The New Italian Renaissance

A controversial show at Chicago’s Museum of Contemporary Art celebrates 40 years of sex, death, and Arte Povera in Italy. VIEW OUR GALLERY.

Courtesy Museo Casa Mollino, Turin

A controversial show at Chicago’s Museum of Contemporary Art celebrates 40 years of sex, death, and Arte Povera in Italy. VIEW OUR NSFW GALLERY.

Italian artists may be credited with such accomplishments as linear perspective (via Brunelleschi), chiaroscuro (via Caravaggio), and, pretty much every other formal tool comprising Western art. But their more recent creative triumphs have received notably less fanfare, so to speak—an oversight that Italian curator Francesco Bonami seeks to correct with his new exhibition, Italics: Italian Art Between Tradition and Revolution, 1968–2008.

Italics debuted this summer at the Venice Biennale to much criticism from the locals, and the show recently mounted its first and only U.S. stop at the Museum of Contemporary Art Chicago, where it will remain on view through February 14, 2010.

It’s an ambitious survey. And while a lot of the work itself is exceptional (some in that mind-blowing, “you had to be there” kind of way), Bonami fails to use it to tell a clear and compelling story. He eschews chronology in favor of several loosely defined and somewhat disparate categories (“Portraiture and Landscape,” “Mortality”), making this a tricky show to navigate.

Arte Povera (b. 1967-8, translation: poor art) is widely considered the most significant artistic movement to come out of 20th-century Italy. It would have made an excellent starting point, yet we come at it about midway through. The movement was, in essence, a rejection of the very techniques and media that put Italy on the cultural map centuries ago and a sort “damn-the-Man”-like stance against the artistic establishment. Mario Merz’s 1977 neon rendition of the Fibonacci sequence (1,1,2,3,5,8,13…) is mounted on a high wall, culminating absurdly in a stuffed lizard; Mario Ceroli’s Flags of the World (1968) comprises dozens of industrial demi-tubes laid on the floor, each filled with a brightly colored powdered pigment, broken glass, metal scraps, or coal.

What follows are two smaller galleries dedicated to those avant-garde artists who more or less set the stage for Arte Povera, the best of which are Lucio Fontana (known for his aggressively slashed canvases) and Gianni Colombo (who founded the lesser-known Gruppo T movement in the late 1950s). The showstopper is without a doubt Colombo’s Elastic Space (1968)—a black-lit room with white string stretched from floor-to-ceiling and wall-to-wall, creating a grid. The deceptively simple installation goes pure funhouse once you step inside. Four hidden motors stretch and pull the strings ever so slightly causing the entire space to shift, contract, and swell as if alive. The effect is completely hypnotic and 40 years after its creation, it still feels ahead of its time.

Click Image To View Our (NSFW) Gallery of The New Italian Renaissance

While some contemporary artists followed in the footsteps of their Arte Povera predecessors, others found ways to both embrace and make fun of Italy’s storied art history. In Sisyphus (1994), artist Luciano Fabro presents a marble cylinder on which he has etched a nude, caricature-like self-portrait. The cylinder rests on a hill of flour and when rolled out (a nod to Italian cuisine?), the self-portrait is transferred to the flattened powder, leaving a light but visible impression. Conceptual artist Roman de Salvo riffs on the sort of self-indulgence that often accompanies Italian historical sites with a 1970 marble slab with the sentence IO SONO IL MIGLIORE (I AM THE BEST) engraved upon it in gold. Maurizio Cattelan (one of the more recognizable artists in the show) uses traditional marble sculpture to arresting effects in All (2008). The piece, which opens the exhibition, hints at war, tragedy, anonymity, and memorial. Nine exquisitely carved white marble sculptures lie on the floor as shrouded corpses; different shapes, poses, and gestures are perceptible beneath each “sheet” as, perhaps, a tsk-tsk to our tendency to de-humanize victims and causalities.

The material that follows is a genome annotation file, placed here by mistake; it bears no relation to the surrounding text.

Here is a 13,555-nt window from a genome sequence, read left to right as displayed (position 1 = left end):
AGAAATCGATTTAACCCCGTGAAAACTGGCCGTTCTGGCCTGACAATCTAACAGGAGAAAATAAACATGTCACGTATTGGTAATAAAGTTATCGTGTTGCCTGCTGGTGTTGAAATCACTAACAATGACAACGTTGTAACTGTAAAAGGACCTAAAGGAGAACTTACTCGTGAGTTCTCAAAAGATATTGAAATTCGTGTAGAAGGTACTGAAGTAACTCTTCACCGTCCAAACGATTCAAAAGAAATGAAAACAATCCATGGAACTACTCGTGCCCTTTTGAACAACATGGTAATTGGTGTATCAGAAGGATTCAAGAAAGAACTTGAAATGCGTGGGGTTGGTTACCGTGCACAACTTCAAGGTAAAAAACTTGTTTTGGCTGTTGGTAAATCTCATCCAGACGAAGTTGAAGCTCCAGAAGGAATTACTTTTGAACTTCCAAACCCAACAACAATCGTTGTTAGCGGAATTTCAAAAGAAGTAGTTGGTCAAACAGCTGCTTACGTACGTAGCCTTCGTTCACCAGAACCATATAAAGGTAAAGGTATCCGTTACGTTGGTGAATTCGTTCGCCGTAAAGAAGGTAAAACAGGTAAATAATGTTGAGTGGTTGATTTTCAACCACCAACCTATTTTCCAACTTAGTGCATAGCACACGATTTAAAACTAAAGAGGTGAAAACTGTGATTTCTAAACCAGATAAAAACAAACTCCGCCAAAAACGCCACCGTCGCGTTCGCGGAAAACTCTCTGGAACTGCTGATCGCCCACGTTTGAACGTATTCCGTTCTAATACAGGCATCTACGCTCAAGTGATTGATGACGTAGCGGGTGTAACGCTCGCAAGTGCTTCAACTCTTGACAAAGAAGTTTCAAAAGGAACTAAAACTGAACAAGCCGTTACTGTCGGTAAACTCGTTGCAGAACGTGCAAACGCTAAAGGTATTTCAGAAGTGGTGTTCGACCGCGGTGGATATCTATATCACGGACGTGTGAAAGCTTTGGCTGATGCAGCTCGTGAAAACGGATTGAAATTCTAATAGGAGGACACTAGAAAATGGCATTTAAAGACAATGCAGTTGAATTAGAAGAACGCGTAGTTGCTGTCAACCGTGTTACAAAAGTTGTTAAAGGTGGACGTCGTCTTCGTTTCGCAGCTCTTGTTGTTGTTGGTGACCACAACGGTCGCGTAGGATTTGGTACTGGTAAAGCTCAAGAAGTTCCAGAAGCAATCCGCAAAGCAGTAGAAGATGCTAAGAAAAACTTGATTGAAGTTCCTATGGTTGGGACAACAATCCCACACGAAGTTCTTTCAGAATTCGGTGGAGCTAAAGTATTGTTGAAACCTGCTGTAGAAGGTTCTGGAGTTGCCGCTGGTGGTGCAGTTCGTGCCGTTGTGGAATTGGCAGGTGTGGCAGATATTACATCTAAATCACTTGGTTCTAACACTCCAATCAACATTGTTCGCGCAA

Bonami picked 1968 as his starting point for three reasons: 1) the founding of Arte Povera, 2) the tragic earthquake that hit Sicily that year, and 3) the young Italian stance against the then-escalating Vietnam War. Enrico Baj’s 1969 Punching General (a general-shaped punching bag) and Mario Schifano’s 1968 Pop portrait of three Vietnamese men he saw on TV speak overtly to this last inspiration. And though perhaps out of place, I couldn’t take my eyes off of Letizia Battaglia’s gruesome photographs of real-life Sicilian mob hits, hanging nearby.

Walking through, I tried to pinpoint what exactly made Bonami’s colleagues and countrymen so mad. Exclusion is always an issue when tackling such a sweeping subject as the whole of contemporary Italian art. And some allegedly scoffed at the show’s oversimplification of 20th-century Italian history as well as its lack of focus (a noted critique of the 2003 Bonami-curated Venice Biennale). Italics was, for the most part, a dark show, with Cattelan’s marble corpses certainly setting the mood. And I did notice the occasional jab—a sort of willingness to verify, even exploit certain Italian stereotypes (the crazy Catholic, the merciless “don”).

Nonetheless, Bonami succeeds here at introducing dozens of talented and underappreciated Italian artists to American audiences (Carol Rama, Diego Perrone, Monica Bonvicini, and Pietro Roccasalva among them). It’s a fact that leaves most of us anticipating Bonami’s next big gig: the 2010 Whitney Biennial.

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Rachel Wolff is a New York-based writer and editor who has covered art for New York, ARTnews, and Manhattan.